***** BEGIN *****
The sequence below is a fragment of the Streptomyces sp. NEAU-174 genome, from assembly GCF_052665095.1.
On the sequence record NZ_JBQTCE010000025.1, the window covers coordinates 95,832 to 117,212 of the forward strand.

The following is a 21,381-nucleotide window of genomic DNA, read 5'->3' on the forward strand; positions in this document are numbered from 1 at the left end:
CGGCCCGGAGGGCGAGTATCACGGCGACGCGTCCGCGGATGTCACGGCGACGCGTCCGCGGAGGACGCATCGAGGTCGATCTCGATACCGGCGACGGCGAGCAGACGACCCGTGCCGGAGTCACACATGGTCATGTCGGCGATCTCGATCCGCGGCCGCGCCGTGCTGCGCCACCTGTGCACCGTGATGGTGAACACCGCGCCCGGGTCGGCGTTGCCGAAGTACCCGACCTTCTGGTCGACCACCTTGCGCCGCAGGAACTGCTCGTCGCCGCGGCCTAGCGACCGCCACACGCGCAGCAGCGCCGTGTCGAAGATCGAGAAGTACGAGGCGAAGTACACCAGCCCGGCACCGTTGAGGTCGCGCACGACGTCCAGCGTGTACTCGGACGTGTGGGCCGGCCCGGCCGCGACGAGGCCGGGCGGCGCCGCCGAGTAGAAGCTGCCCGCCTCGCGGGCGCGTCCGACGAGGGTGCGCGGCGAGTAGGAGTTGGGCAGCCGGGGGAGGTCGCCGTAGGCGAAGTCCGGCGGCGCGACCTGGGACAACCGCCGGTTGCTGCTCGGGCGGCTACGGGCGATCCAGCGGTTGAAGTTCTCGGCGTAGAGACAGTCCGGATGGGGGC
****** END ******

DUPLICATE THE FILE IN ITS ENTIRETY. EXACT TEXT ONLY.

The sequence below is a fragment of the Streptomyces sp. NEAU-174 genome, from assembly GCF_052665095.1.
On the sequence record NZ_JBQTCE010000025.1, the window covers coordinates 95,832 to 117,212 of the forward strand.

The following is a 21,381-nucleotide window of genomic DNA, read 5'->3' on the forward strand; positions in this document are numbered from 1 at the left end:
CGGCCCGGAGGGCGAGTATCACGGCGACGCGTCCGCGGATGTCACGGCGACGCGTCCGCGGAGGACGCATCGAGGTCGATCTCGATACCGGCGACGGCGAGCAGACGACCCGTGCCGGAGTCACACATGGTCATGTCGGCGATCTCGATCCGCGGCCGCGCCGTGCTGCGCCACCTGTGCACCGTGATGGTGAACACCGCGCCCGGGTCGGCGTTGCCGAAGTACCCGACCTTCTGGTCGACCACCTTGCGCCGCAGGAACTGCTCGTCGCCGCGGCCTAGCGACCGCCACACGCGCAGCAGCGCCGTGTCGAAGATCGAGAAGTACGAGGCGAAGTACACCAGCCCGGCACCGTTGAGGTCGCGCACGACGTCCAGCGTGTACTCGGACGTGTGGGCCGGCCCGGCCGCGACGAGGCCGGGCGGCGCCGCCGAGTAGAAGCTGCCCGCCTCGCGGGCGCGTCCGACGAGGGTGCGCGGCGAGTAGGAGTTGGGCAGCCGGGGGAGGTCGCCGTAGGCGAAGTCCGGCGGCGCGACCTGGGACAACCGCCGGTTGCTGCTCGGGCGGCTACGGGCGATCCAGCGGTTGAAGTTCTCGGCGTAGAGACAGTCCGGATGGGGGC